We seek contributions that emphasize technology’s contribution to the study of music and embodiment. Studies that demonstrates how technology enables researchers to computationally model the structure of embodied musical expression and experience throughout various music-related activities would be particularly relevant. Varying orientations on the subject are welcome, as is research on music as a creative endeavor through performance and dance or as a tool toward healing, well-being, and growth in therapeutic and educational settings. Reports on empirical studies and theoretical papers are welcome. The themes include (but are not restricted to)

 

Embodied cognition and/or 4E cognition

  • Music and movement
  • Best practices for data collection within the field
  • Phenomenology of technology
  • Music and multimodality
  • Synchronization and entrainment
  • Embodiment in music performance and/or perception
  • Embodiment and dance
  • Novel analysis techniques

 

Sound and music computing

  • Embodied perspectives on new musical interfaces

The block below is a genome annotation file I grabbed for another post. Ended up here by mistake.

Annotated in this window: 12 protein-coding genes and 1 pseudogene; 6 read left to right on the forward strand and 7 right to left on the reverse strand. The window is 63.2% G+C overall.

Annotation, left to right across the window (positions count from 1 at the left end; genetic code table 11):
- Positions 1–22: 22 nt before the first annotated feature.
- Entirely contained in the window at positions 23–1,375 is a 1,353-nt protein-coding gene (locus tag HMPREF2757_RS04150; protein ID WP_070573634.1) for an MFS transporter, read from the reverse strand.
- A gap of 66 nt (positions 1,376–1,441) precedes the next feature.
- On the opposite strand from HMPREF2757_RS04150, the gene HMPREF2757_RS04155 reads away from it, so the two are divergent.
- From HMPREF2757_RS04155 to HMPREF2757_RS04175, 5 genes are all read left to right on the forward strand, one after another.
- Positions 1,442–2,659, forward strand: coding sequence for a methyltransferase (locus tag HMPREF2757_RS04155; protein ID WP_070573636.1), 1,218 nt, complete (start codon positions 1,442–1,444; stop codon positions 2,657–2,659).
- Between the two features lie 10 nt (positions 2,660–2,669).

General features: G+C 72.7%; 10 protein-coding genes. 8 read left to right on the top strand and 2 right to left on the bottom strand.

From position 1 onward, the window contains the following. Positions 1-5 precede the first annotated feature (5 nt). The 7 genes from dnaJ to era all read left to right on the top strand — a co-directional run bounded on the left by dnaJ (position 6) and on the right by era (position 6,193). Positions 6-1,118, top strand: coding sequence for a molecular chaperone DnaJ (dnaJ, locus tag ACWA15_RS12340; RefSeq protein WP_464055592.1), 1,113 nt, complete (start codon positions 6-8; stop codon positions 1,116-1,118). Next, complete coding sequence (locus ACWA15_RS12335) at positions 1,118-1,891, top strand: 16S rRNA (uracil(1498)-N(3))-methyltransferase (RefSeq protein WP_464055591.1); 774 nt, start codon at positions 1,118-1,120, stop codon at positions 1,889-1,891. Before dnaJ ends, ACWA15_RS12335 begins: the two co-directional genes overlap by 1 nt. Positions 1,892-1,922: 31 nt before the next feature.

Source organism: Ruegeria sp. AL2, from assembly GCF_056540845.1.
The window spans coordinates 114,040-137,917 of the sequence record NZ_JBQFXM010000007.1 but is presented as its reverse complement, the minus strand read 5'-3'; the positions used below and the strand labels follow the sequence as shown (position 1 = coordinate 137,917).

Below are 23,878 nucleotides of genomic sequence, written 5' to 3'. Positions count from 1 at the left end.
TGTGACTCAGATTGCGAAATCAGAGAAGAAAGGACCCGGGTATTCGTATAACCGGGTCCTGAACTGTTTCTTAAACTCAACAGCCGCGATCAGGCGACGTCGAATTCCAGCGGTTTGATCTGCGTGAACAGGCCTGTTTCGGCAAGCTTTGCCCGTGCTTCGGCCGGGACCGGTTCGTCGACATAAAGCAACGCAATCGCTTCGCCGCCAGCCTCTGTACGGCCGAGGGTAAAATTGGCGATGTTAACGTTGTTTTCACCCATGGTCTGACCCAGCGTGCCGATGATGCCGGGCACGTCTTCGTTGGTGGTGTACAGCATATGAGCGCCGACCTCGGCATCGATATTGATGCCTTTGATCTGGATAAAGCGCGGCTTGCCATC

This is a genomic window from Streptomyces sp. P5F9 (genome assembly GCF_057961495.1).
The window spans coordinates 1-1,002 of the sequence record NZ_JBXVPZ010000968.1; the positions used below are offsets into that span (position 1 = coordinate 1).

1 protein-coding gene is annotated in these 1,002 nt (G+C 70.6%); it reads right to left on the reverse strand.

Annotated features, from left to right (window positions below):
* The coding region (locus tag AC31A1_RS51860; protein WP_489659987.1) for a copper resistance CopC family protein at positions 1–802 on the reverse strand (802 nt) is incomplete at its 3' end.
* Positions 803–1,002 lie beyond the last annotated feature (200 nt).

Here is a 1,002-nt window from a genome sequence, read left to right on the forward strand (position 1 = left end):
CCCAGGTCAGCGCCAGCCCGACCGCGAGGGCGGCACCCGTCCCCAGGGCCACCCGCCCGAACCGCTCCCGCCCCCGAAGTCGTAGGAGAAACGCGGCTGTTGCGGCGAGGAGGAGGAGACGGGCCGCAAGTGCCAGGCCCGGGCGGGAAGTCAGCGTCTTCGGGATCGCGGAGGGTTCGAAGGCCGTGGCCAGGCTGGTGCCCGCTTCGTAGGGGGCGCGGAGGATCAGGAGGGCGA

• Music and interaction design
  • Virtual musical instruments
  • Movement sonification environments
  • Music technology and entertainment
  • Music and sound analysis

 

Music technology in education and well-being

  • Everyday use of music
  • Music and affect regulation
  • Amateur music making
  • Music therapy interventions using embodiment frameworks
  • Music making by individuals with disabilities
  • New technology in music therapy

 

All submitted papers (a minimum of 7,000 words, 8,000-10,000 preferred, over 10,000 possible) will be evaluated by antiplagiarism software and then for suitability within the scope of the special issue and readiness for peer review. The emphasis of manuscripts published in Human Technology rests upon the human component in human–technology interaction; therefore, suitable papers will highlight the implication and/or benefits for humans and society.

Papers accepted for publication in Human Technology must follow the Publication Manual of the American Psychological Association (6th ed.). Author guidelines are available at http://www.humantechnology.jyu.fi/submit/

This call for papers is open from September 1 to November 30, 2019. Human Technology uses a journal management system. Authors wishing to submit papers for publication consideration are to upload the paper via the link humantechnologypublishing.jyu.fi and the corresponding author must complete the required information.

 

Guest Editors:

Marc R. Thompson

Senior Researcher in Musicology

Department of Music, Art & Culture Studies, University of Jyväskylä

marc.thompson@jyu.fi

 

Jonna K. Vuoskoski

Associate Professor in Music Cognition

Department of Musicology & Department of Psychology, University of Oslo

j.k.vuoskoski@imv.uio.no